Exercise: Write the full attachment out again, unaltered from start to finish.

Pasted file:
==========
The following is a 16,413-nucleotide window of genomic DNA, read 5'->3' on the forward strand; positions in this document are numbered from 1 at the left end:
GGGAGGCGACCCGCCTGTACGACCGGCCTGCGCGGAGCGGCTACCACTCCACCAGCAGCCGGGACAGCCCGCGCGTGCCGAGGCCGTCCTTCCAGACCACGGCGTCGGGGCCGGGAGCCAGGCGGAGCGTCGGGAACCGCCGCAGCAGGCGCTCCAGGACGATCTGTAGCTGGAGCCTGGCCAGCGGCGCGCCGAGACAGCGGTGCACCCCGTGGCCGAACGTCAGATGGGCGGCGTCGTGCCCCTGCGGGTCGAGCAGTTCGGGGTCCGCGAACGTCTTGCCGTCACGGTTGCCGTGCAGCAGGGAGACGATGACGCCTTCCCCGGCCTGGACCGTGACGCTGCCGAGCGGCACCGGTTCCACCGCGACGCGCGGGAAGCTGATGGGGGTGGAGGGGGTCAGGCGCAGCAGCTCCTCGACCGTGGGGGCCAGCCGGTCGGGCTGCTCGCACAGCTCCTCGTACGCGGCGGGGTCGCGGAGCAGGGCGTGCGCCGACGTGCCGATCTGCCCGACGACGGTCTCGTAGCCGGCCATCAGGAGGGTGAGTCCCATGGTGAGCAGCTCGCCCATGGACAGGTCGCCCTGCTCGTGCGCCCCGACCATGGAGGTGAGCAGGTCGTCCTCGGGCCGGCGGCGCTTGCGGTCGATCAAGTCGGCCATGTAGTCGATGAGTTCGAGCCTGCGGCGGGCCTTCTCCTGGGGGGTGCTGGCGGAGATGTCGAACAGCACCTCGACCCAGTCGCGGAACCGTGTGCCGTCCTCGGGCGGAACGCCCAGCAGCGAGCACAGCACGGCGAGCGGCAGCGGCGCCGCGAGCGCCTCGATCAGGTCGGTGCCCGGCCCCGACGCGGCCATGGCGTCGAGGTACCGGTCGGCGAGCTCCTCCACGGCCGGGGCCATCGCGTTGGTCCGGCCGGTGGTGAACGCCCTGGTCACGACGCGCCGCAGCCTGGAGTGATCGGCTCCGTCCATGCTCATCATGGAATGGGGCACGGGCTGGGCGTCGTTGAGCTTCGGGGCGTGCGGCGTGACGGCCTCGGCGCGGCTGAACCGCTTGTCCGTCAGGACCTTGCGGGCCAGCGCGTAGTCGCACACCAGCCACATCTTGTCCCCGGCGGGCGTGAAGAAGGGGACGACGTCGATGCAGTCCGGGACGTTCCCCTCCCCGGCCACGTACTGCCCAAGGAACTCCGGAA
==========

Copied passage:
The following is a 16,413-nucleotide window of genomic DNA, read 5'->3' on the forward strand; positions in this document are numbered from 1 at the left end:
GGGAGGCGACCCGCCTGTACGACCGGCCTGCGCGGAGCGGCTACCACTCCACCAGCAGCCGGGACAGCCCGCGCGTGCCGAGGCCGTCCTTCCAGACCACGGCGTCGGGGCCGGGAGCCAGGCGGAGCGTCGGGAACCGCCGCAGCAGGCGCTCCAGGACGATCTGTAGCTGGAGCCTGGCCAGCGGCGCGCCGAGACAGCGGTGCACCCCGTGGCCGAACGTCAGATGGGCGGCGTCGTGCCCCTGCGGGTCGAGCAGTTCGGGGTCCGCGAACGTCTTGCCGTCACGGTTGCCGTGCAGCAGGGAGACGATGACGCCTTCCCCGGCCTGGACCGTGACGCTGCCGAGCGGCACCGGTTCCACCGCGACGCGCGGGAAGCTGATGGGGGTGGAGGGGGTCAGGCGCAGCAGCTCCTCGACCGTGGGGGCCAGCCGGTCGGGCTGCTCGCACAGCTCCTCGTACGCGGCGGGGTCGCGGAGCAGGGCGTGCGCCGACGTGCCGATCTGCCCGACGACGGTCTCGTAGCCGGCCATCAGGAGGGTGAGTCCCATGGTGAGCAGCTCGCCCATGGACAGGTCGCCCTGCTCGTGCGCCCCGACCATGGAGGTGAGCAGGTCGTCCTCGGGCCGGCGGCGCTTGCGGTCGATCAAGTCGGCCATGTAGTCGATGAGTTCGAGCCTGCGGCGGGCCTTCTCCTGGGGGGTGCTGGCGGAGATGTCGAACAGCACCTCGACCCAGTCGCGGAACCGTGTGCCGTCCTCGGGCGGAACGCCCAGCAGCGAGCACAGCACGGCGAGCGGCAGCGGCGCCGCGAGCGCCTCGATCAGGTCGGTGCCCGGCCCCGACGCGGCCATGGCGTCGAGGTACCGGTCGGCGAGCTCCTCCACGGCCGGGGCCATCGCGTTGGTCCGGCCGGTGGTGAACGCCCTGGTCACGACGCGCCGCAGCCTGGAGTGATCGGCTCCGTCCATGCTCATCATGGAATGGGGCACGGGCTGGGCGTCGTTGAGCTTCGGGGCGTGCGGCGTGACGGCCTCGGCGCGGCTGAACCGCTTGTCCGTCAGGACCTTGCGGGCCAGCGCGTAGTCGCACACCAGCCACATCTTGTCCCCGGCGGGCGTGAAGAAGGGGACGACGTCGATGCAGTCCGGGACGTTCCCCTCCCCGGCCACGTACTGCCCAAGGAACTCCGGAA